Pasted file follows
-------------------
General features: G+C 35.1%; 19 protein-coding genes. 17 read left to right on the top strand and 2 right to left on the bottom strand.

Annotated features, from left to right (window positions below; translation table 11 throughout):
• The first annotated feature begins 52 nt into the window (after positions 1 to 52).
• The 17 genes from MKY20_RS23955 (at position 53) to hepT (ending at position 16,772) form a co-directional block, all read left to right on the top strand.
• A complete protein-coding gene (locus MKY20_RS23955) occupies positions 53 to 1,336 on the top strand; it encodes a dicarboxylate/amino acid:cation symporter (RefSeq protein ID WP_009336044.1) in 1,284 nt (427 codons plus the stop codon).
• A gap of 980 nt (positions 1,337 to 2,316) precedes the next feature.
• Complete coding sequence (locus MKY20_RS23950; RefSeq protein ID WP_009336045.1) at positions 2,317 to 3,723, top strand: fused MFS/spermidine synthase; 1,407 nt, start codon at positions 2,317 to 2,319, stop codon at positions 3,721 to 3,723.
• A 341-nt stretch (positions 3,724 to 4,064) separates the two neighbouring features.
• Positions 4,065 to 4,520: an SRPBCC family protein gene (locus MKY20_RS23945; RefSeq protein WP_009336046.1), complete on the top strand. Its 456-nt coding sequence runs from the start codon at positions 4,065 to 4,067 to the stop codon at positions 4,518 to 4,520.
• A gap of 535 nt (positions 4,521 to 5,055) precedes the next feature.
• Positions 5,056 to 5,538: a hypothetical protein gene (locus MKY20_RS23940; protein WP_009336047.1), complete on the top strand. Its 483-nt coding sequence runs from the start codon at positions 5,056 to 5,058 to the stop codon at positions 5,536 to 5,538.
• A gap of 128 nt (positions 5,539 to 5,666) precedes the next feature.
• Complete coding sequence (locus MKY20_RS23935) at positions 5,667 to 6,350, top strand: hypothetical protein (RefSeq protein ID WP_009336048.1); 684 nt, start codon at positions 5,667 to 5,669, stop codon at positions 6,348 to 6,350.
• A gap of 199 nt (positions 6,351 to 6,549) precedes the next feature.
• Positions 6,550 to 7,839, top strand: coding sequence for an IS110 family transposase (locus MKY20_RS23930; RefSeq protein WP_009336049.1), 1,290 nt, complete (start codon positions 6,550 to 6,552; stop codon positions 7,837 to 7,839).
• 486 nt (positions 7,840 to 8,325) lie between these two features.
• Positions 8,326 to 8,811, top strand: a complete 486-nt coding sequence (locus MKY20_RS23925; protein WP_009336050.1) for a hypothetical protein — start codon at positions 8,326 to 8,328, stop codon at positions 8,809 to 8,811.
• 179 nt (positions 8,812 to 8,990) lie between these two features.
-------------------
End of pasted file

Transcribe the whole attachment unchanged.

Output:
General features: G+C 35.1%; 19 protein-coding genes. 17 read left to right on the top strand and 2 right to left on the bottom strand.

Annotated features, from left to right (window positions below; translation table 11 throughout):
• The first annotated feature begins 52 nt into the window (after positions 1 to 52).
• The 17 genes from MKY20_RS23955 (at position 53) to hepT (ending at position 16,772) form a co-directional block, all read left to right on the top strand.
• A complete protein-coding gene (locus MKY20_RS23955) occupies positions 53 to 1,336 on the top strand; it encodes a dicarboxylate/amino acid:cation symporter (RefSeq protein ID WP_009336044.1) in 1,284 nt (427 codons plus the stop codon).
• A gap of 980 nt (positions 1,337 to 2,316) precedes the next feature.
• Complete coding sequence (locus MKY20_RS23950; RefSeq protein ID WP_009336045.1) at positions 2,317 to 3,723, top strand: fused MFS/spermidine synthase; 1,407 nt, start codon at positions 2,317 to 2,319, stop codon at positions 3,721 to 3,723.
• A 341-nt stretch (positions 3,724 to 4,064) separates the two neighbouring features.
• Positions 4,065 to 4,520: an SRPBCC family protein gene (locus MKY20_RS23945; RefSeq protein WP_009336046.1), complete on the top strand. Its 456-nt coding sequence runs from the start codon at positions 4,065 to 4,067 to the stop codon at positions 4,518 to 4,520.
• A gap of 535 nt (positions 4,521 to 5,055) precedes the next feature.
• Positions 5,056 to 5,538: a hypothetical protein gene (locus MKY20_RS23940; protein WP_009336047.1), complete on the top strand. Its 483-nt coding sequence runs from the start codon at positions 5,056 to 5,058 to the stop codon at positions 5,536 to 5,538.
• A gap of 128 nt (positions 5,539 to 5,666) precedes the next feature.
• Complete coding sequence (locus MKY20_RS23935) at positions 5,667 to 6,350, top strand: hypothetical protein (RefSeq protein ID WP_009336048.1); 684 nt, start codon at positions 5,667 to 5,669, stop codon at positions 6,348 to 6,350.
• A gap of 199 nt (positions 6,351 to 6,549) precedes the next feature.
• Positions 6,550 to 7,839, top strand: coding sequence for an IS110 family transposase (locus MKY20_RS23930; RefSeq protein WP_009336049.1), 1,290 nt, complete (start codon positions 6,550 to 6,552; stop codon positions 7,837 to 7,839).
• 486 nt (positions 7,840 to 8,325) lie between these two features.
• Positions 8,326 to 8,811, top strand: a complete 486-nt coding sequence (locus MKY20_RS23925; protein WP_009336050.1) for a hypothetical protein — start codon at positions 8,326 to 8,328, stop codon at positions 8,809 to 8,811.
• 179 nt (positions 8,812 to 8,990) lie between these two features.